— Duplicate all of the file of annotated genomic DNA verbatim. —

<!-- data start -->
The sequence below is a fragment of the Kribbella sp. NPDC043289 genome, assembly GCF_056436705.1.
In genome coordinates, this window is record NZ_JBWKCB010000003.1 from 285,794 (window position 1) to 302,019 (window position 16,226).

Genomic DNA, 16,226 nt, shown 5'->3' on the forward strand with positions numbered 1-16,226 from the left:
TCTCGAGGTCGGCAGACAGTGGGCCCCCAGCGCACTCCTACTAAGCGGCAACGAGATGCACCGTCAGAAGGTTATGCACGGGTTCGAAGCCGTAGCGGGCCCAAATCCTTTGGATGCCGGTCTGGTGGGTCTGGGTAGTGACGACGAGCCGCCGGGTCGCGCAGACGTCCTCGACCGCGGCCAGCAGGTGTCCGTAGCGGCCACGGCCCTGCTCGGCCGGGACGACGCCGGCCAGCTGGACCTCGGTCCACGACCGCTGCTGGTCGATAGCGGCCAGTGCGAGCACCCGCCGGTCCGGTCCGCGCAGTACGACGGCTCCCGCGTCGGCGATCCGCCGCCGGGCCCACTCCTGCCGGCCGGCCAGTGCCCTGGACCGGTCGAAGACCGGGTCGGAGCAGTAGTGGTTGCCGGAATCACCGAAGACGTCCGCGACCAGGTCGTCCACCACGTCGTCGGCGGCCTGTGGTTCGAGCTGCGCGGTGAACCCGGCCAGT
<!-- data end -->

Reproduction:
The sequence below is a fragment of the Kribbella sp. NPDC043289 genome, assembly GCF_056436705.1.
In genome coordinates, this window is record NZ_JBWKCB010000003.1 from 285,794 (window position 1) to 302,019 (window position 16,226).

Genomic DNA, 16,226 nt, shown 5'->3' on the forward strand with positions numbered 1-16,226 from the left:
TCTCGAGGTCGGCAGACAGTGGGCCCCCAGCGCACTCCTACTAAGCGGCAACGAGATGCACCGTCAGAAGGTTATGCACGGGTTCGAAGCCGTAGCGGGCCCAAATCCTTTGGATGCCGGTCTGGTGGGTCTGGGTAGTGACGACGAGCCGCCGGGTCGCGCAGACGTCCTCGACCGCGGCCAGCAGGTGTCCGTAGCGGCCACGGCCCTGCTCGGCCGGGACGACGCCGGCCAGCTGGACCTCGGTCCACGACCGCTGCTGGTCGATAGCGGCCAGTGCGAGCACCCGCCGGTCCGGTCCGCGCAGTACGACGGCTCCCGCGTCGGCGATCCGCCGCCGGGCCCACTCCTGCCGGCCGGCCAGTGCCCTGGACCGGTCGAAGACCGGGTCGGAGCAGTAGTGGTTGCCGGAATCACCGAAGACGTCCGCGACCAGGTCGTCCACCACGTCGTCGGCGGCCTGTGGTTCGAGCTGCGCGGTGAACCCGGCCAGT